“Finding Father: Stories From Mennonite Daughters”
by Mary Ann Loewen
Published by University of Regina Press
Review by Shelley A. Leedahl
$21.95 ISBN 9-780889-775909
What do you get when you take fifteen literary daughters writing essays about their Mennonite fathers and combine them in one anthology? You get Finding Father: Stories from Mennonite Daughters-a comprehensive, compassionate, and well-written portrayal of men who were loved for all they were, and forgiven for what they couldn’t be. You get frequent mentions of generosity; the immigrant experience (the journey and the politics that led to it, poverty, language challenges, large families, stoicism); great but often quiet faith; ample encouragement (particularly re: academic aspirations … Mennonites are “people of the book”); music; leadership; eventual illness which led to death; and, frequently, the wish for a more emotionally intimate and physically demonstrative relationship. You also get the personal memories-best delivered through imagistic snapshots-that make each father-daughter relationship unique.
Vulnerability is at the heart of memoir, and the talented contributors candidly share both what pleased and pained them in their relationships with their fathers, but as authors and subjects are both Mennonite, “cultural artifacts”-particularly religion, whether the family adhered to the Mennonite Brethren denomination or another-play a key position in the dynamics. Many of the writers mentioned praying on one’s knees.
Though the men featured contain numerous similarities in their experience and personalities, the essays also underscore how misguided it would be to make generalizations. Ontario’s Rebecca Plett, a cultural anthropologist, writes about coming out to her parents, and her father’s unexpected, wordless response: “My father, usually so reticent to touch, without hesitation rose from his chair across from me, moved around the table, and put his arms around me.” She credits him for an ability to “access a language of meaning and feeling beyond words”.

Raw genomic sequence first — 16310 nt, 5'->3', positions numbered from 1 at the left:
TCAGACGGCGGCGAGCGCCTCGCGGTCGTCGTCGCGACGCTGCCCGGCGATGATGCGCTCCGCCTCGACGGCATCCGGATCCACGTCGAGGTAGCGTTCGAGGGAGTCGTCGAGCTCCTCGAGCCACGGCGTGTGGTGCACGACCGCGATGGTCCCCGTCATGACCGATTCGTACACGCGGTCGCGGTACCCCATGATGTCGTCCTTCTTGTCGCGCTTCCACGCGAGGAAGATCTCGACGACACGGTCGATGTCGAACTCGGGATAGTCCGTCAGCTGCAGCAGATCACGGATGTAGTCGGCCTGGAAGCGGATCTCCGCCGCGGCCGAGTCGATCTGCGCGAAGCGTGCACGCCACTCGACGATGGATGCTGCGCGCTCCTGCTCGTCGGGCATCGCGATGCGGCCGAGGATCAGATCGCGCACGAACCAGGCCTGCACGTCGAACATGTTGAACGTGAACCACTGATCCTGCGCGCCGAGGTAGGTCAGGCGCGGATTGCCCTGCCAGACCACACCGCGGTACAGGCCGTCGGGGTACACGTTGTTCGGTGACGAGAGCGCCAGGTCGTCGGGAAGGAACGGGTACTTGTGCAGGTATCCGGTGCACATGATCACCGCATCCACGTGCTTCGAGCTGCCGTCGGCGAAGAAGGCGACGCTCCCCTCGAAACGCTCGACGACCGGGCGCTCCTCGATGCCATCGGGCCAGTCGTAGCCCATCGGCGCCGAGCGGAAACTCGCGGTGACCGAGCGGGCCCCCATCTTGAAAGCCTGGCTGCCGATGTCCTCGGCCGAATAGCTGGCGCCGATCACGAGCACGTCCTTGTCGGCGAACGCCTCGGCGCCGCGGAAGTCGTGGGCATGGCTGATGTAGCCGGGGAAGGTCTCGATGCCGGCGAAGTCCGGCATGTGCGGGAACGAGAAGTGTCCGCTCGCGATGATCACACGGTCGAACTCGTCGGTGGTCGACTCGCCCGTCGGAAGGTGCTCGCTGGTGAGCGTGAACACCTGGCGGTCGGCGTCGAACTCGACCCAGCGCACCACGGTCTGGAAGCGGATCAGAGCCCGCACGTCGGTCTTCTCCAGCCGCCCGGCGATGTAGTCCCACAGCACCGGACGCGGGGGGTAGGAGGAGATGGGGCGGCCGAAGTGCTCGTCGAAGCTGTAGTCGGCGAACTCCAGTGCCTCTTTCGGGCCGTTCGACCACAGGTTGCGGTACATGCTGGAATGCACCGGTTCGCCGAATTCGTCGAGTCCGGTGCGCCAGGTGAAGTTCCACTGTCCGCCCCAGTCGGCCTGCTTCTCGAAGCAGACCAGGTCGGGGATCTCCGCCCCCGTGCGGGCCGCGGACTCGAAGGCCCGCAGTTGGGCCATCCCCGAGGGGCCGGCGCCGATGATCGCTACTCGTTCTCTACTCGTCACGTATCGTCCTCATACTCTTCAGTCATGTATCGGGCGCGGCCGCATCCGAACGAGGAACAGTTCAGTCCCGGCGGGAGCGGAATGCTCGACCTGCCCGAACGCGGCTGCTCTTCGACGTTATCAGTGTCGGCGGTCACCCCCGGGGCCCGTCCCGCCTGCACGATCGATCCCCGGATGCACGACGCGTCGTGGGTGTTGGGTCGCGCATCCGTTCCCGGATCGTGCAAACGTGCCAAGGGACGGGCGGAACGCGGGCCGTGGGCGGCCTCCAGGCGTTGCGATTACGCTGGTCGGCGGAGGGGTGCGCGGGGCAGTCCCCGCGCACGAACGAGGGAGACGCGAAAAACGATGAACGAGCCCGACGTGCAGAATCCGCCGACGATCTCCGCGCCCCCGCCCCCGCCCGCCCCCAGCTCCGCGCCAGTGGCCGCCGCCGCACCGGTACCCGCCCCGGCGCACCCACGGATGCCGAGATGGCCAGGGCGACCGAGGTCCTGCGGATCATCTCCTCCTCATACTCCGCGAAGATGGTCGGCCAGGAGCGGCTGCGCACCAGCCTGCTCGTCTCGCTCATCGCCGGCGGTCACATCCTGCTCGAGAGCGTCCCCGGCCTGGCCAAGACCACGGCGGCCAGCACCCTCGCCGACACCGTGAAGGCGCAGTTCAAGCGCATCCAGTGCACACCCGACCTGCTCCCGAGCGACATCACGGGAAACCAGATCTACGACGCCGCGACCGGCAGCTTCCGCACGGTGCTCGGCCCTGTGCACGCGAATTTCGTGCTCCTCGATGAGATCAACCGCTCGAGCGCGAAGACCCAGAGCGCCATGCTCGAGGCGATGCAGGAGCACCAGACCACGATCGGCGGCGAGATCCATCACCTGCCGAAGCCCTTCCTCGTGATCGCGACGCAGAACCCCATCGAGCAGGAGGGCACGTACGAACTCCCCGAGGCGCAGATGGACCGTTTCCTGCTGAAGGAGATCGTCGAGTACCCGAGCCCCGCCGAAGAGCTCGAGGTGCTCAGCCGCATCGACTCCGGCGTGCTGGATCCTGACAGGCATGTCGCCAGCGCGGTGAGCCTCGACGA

Governor General Award finalist Carrie Snyder’s opening essay details a father who taught Peace and Conflict Studies, “yet his divorce from [her]
mom, after thirty-four years of marriage, was marked by extreme acrimony,” and Ruth Loewen, in “Requiem in Three Voices”-an essay with contributions from three sisters, including Winnipeg’s Mary Ann Loewen, the book’s editor-writes that after her father’s stroke, “virtually [their] entire relationship was wiped out, literally overnight.” Mary Ann comments upon how this stroke actually improved her father’s “spiritual vision” and gave him the ability to “love and accept all kinds of people”.
Though “love” between each of these father-daughter duos is never in question, it’s telling how dearly many of these writers desired more physical affection from their dads. Vancouver’s Elsie K. Neufeld recalls her father shaking her hand as he wished her “Gute Nacht,” and admits that she would “feign sleep” in order to be carried by her father from car to bed.
This fine collection follows Loewen’s Sons and Mothers: Stories from Mennonite Men. Both books are recommended for anyone who appreciates thoughtful nonfiction that increases understanding of one’s brethren.
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